To kick off 2018, Standing on Giants is sponsoring the Customer Experience Management in Telecoms Global Summit. This is exciting for us, because the event focuses precisely on what we love most – great customer experiences!
Companies approaching Standing on Giants face a variety of problems. But underlying all of them is a common question, which, in anticipation of next week’s event, I’ve been mulling over: “How can we manage a customer’s experience when we know so little about them and their daily experience of our product?”
But I know, like anyone who’s actually tried to run these initiatives, it’s incredibly hard. Hard to capture customer information, hard to properly listen to that information, and hard to act on that information.
Pedalling hard, but getting nowhere
Often, businesses grasp the importance of customer experience, but don’t know how to manage it. Even those who put customer experience at the forefront of their strategy often struggle to get continuous insight. For example…
Market research gives you a pulse, but how often… once a quarter? Social listening gives you snippets of conversation – but just snippets. Customer panels are better, but offer very small sample sizes. Feedback forms tend to invite complaints rather than constructive conversation. Customer service tracking enables analytics, but does it demonstrate how your product is being used? One-to-one feedback is fantastic, but how often does it change a company’s focus?
These insights are all helpful, but they’re often used to dictate customer experience, rather than to simply understand it better.
Real conversations matter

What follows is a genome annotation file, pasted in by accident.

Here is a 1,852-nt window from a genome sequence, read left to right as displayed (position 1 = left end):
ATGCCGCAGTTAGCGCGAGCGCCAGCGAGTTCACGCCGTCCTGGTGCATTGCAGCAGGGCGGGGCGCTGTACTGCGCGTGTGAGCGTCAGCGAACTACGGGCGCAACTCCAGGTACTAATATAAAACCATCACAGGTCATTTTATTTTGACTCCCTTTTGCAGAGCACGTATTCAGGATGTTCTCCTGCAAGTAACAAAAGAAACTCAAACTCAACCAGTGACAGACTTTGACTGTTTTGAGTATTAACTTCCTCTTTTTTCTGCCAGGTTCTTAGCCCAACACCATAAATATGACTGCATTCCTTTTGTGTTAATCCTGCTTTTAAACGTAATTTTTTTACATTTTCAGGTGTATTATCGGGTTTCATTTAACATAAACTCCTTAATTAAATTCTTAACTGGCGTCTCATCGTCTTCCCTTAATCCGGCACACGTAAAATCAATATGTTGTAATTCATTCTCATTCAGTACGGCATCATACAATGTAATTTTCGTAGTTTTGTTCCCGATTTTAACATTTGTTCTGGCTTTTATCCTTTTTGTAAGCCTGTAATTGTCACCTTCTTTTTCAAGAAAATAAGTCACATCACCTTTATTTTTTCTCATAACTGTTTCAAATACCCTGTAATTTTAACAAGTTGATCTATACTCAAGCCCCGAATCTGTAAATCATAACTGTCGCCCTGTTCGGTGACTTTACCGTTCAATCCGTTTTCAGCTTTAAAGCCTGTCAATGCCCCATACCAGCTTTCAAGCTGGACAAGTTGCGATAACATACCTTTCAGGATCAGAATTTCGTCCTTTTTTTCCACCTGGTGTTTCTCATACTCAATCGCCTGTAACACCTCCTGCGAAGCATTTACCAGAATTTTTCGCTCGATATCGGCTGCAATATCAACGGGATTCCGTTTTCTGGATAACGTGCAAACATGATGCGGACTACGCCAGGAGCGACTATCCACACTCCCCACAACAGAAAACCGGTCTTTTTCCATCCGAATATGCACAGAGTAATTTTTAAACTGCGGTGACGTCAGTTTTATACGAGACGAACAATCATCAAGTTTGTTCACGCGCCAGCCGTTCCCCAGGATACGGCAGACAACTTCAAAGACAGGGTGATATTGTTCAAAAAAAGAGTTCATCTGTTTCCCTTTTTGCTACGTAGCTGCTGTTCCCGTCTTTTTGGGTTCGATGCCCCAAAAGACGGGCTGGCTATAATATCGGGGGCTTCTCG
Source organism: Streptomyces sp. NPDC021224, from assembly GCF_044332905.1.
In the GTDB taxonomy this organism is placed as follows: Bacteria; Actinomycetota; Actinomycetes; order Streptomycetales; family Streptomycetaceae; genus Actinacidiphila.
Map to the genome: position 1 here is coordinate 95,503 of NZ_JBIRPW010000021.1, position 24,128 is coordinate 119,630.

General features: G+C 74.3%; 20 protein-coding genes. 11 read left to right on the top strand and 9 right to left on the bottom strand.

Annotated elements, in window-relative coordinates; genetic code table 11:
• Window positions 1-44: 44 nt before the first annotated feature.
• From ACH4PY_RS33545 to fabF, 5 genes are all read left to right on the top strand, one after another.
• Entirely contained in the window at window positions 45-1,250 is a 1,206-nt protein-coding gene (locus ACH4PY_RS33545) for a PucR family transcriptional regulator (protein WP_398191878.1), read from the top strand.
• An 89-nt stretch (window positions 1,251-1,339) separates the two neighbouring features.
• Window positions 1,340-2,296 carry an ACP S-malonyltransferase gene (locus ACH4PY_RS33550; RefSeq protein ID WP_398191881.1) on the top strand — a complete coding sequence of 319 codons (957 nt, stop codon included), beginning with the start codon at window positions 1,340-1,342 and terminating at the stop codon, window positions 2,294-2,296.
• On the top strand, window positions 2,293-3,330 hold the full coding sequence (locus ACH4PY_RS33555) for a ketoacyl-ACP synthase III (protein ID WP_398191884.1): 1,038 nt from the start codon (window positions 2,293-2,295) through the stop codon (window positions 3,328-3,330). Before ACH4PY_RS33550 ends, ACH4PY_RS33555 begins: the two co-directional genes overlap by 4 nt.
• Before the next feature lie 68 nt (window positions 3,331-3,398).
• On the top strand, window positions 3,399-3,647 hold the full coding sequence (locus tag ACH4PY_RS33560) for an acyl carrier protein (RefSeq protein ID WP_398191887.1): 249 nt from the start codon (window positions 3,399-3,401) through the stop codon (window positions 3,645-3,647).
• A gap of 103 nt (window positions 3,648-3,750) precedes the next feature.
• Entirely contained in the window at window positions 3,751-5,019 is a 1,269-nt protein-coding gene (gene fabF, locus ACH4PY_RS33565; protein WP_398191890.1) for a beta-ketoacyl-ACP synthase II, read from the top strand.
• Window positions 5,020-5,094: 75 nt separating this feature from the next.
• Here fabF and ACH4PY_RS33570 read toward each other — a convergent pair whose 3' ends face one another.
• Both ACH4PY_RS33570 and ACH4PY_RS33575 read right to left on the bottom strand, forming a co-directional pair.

Look at the speed with which companies are evolving! Isn’t it surprising to see how little they converse with their customers? Stopping, talking and listening – really listening – are the little things that can make a big difference. In today’s brand-aware world, lip service simply doesn’t cut it.
So… foster conversations between your company and your customers. Then take it a step further – foster conversations between your different customers about your products and services. Even better yet, tap into the insightful conversations between existing and potential customers.
Finding a way to engage in these key conversations is the single most beneficial thing a company can do. Why? Because if you find out how customers use your products or services, what features they love and what frustrates the hell out of them, you can tweak your offering accordingly. Your customers get exactly what they want, and therefore so do you.
Get customers involved
It often surprises me how little involvement customers have in the changes businesses make, since it is the customers who are affected by these changes. From deciding which materials are best for your product, to where these materials are sourced, right through to changing your sales journey, adding or removing features or even letting customers speak to AI robots in lieu of customer service professionals – these are things that can make a big difference.
Businesses make hundreds of decisions every day. But how often do customers directly influence these decisions? Not too often, I’ll bet. Obviously you can’t run every small query past them, but having direct access to the thoughts and feedback of your customers is priceless. With your finger on the pulse, you can create small changes to ensure you evolve with your customers’ needs.
A community approach
Nothing allows companies to do all this quite like branded online communities. They combine the insightful conversations and measurement approaches described above with the unique exception that it all takes place in real time. This means you have a daily flow of information that never stops! Of course, do measure big data and implement efficient new changes if you can. But when it comes to the crunch, there’s one thing your customers will remember you for. You guessed it… it’s the little things.
ABOUT THE AUTHOR
Vincent is Standing on Giants in-house community guru, futurist and troubleshooter. The source of our methodology he’s a fiery advocate for genuine customer-centric business.